12.Sol.08.Extra.Spring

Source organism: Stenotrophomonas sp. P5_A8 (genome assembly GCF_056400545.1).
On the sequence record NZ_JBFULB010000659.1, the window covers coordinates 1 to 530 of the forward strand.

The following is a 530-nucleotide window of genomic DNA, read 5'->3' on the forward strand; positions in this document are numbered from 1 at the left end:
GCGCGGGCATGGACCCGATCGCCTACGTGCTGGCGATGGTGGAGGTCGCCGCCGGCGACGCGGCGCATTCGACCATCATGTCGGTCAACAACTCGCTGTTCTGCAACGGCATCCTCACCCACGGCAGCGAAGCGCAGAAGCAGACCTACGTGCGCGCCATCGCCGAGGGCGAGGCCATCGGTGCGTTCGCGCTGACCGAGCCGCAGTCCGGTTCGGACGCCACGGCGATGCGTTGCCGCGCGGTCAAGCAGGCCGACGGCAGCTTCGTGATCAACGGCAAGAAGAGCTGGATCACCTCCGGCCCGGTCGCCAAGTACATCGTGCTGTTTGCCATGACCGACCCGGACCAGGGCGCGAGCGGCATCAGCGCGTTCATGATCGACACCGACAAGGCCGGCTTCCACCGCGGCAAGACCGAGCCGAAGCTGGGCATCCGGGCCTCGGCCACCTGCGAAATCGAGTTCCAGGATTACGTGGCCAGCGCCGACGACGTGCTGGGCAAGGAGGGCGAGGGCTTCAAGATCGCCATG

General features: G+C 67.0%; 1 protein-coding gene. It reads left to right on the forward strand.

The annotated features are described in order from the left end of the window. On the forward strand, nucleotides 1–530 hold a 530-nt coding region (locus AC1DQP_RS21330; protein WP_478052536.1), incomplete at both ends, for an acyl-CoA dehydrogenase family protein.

# 12.Sol.08.Extra.Spring - ,5 L"l it To begin we must...